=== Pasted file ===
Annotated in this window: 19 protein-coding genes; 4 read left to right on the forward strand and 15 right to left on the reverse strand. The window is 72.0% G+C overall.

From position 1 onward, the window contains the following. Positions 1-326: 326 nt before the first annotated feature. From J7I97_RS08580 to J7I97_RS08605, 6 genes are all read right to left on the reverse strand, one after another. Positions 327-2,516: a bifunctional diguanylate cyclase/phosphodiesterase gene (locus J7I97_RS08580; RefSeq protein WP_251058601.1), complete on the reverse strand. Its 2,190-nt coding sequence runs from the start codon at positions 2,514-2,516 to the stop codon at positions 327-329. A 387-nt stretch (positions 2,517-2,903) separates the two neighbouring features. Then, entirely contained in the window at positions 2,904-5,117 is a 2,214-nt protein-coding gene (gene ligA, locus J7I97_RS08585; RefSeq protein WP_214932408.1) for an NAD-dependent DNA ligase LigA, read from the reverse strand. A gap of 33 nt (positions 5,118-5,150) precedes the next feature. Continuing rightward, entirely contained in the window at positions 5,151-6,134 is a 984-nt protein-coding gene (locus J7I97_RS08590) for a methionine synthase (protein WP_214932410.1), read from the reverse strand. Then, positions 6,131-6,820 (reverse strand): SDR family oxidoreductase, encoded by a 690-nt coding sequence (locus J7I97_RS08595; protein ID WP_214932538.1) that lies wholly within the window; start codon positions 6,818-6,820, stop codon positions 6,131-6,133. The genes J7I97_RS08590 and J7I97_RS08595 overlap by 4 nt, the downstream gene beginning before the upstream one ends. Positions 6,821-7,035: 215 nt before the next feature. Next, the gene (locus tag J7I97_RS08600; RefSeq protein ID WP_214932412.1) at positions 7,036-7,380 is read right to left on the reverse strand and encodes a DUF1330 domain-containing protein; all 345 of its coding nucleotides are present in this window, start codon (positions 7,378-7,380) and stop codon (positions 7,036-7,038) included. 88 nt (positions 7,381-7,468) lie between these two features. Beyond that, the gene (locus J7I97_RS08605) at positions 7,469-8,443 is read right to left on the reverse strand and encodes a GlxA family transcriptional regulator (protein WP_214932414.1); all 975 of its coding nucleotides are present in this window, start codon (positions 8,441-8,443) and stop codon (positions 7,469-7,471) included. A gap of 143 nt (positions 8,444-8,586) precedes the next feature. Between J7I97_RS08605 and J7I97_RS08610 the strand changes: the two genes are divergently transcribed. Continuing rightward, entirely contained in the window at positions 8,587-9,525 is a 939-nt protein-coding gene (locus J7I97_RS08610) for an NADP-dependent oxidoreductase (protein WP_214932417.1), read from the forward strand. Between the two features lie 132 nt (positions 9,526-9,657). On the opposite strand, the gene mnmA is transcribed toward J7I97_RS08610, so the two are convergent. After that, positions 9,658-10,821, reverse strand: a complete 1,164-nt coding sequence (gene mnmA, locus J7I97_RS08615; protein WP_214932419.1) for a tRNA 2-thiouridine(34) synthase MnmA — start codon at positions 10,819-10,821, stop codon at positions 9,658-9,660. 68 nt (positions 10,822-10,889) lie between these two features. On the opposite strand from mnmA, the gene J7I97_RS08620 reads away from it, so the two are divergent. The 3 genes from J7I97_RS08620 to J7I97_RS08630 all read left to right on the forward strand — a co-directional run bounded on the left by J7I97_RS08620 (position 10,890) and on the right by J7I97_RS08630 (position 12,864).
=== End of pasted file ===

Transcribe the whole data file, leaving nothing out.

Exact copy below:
Annotated in this window: 19 protein-coding genes; 4 read left to right on the forward strand and 15 right to left on the reverse strand. The window is 72.0% G+C overall.

From position 1 onward, the window contains the following. Positions 1-326: 326 nt before the first annotated feature. From J7I97_RS08580 to J7I97_RS08605, 6 genes are all read right to left on the reverse strand, one after another. Positions 327-2,516: a bifunctional diguanylate cyclase/phosphodiesterase gene (locus J7I97_RS08580; RefSeq protein WP_251058601.1), complete on the reverse strand. Its 2,190-nt coding sequence runs from the start codon at positions 2,514-2,516 to the stop codon at positions 327-329. A 387-nt stretch (positions 2,517-2,903) separates the two neighbouring features. Then, entirely contained in the window at positions 2,904-5,117 is a 2,214-nt protein-coding gene (gene ligA, locus J7I97_RS08585; RefSeq protein WP_214932408.1) for an NAD-dependent DNA ligase LigA, read from the reverse strand. A gap of 33 nt (positions 5,118-5,150) precedes the next feature. Continuing rightward, entirely contained in the window at positions 5,151-6,134 is a 984-nt protein-coding gene (locus J7I97_RS08590) for a methionine synthase (protein WP_214932410.1), read from the reverse strand. Then, positions 6,131-6,820 (reverse strand): SDR family oxidoreductase, encoded by a 690-nt coding sequence (locus J7I97_RS08595; protein ID WP_214932538.1) that lies wholly within the window; start codon positions 6,818-6,820, stop codon positions 6,131-6,133. The genes J7I97_RS08590 and J7I97_RS08595 overlap by 4 nt, the downstream gene beginning before the upstream one ends. Positions 6,821-7,035: 215 nt before the next feature. Next, the gene (locus tag J7I97_RS08600; RefSeq protein ID WP_214932412.1) at positions 7,036-7,380 is read right to left on the reverse strand and encodes a DUF1330 domain-containing protein; all 345 of its coding nucleotides are present in this window, start codon (positions 7,378-7,380) and stop codon (positions 7,036-7,038) included. 88 nt (positions 7,381-7,468) lie between these two features. Beyond that, the gene (locus J7I97_RS08605) at positions 7,469-8,443 is read right to left on the reverse strand and encodes a GlxA family transcriptional regulator (protein WP_214932414.1); all 975 of its coding nucleotides are present in this window, start codon (positions 8,441-8,443) and stop codon (positions 7,469-7,471) included. A gap of 143 nt (positions 8,444-8,586) precedes the next feature. Between J7I97_RS08605 and J7I97_RS08610 the strand changes: the two genes are divergently transcribed. Continuing rightward, entirely contained in the window at positions 8,587-9,525 is a 939-nt protein-coding gene (locus J7I97_RS08610) for an NADP-dependent oxidoreductase (protein WP_214932417.1), read from the forward strand. Between the two features lie 132 nt (positions 9,526-9,657). On the opposite strand, the gene mnmA is transcribed toward J7I97_RS08610, so the two are convergent. After that, positions 9,658-10,821, reverse strand: a complete 1,164-nt coding sequence (gene mnmA, locus J7I97_RS08615; protein WP_214932419.1) for a tRNA 2-thiouridine(34) synthase MnmA — start codon at positions 10,819-10,821, stop codon at positions 9,658-9,660. 68 nt (positions 10,822-10,889) lie between these two features. On the opposite strand from mnmA, the gene J7I97_RS08620 reads away from it, so the two are divergent. The 3 genes from J7I97_RS08620 to J7I97_RS08630 all read left to right on the forward strand — a co-directional run bounded on the left by J7I97_RS08620 (position 10,890) and on the right by J7I97_RS08630 (position 12,864).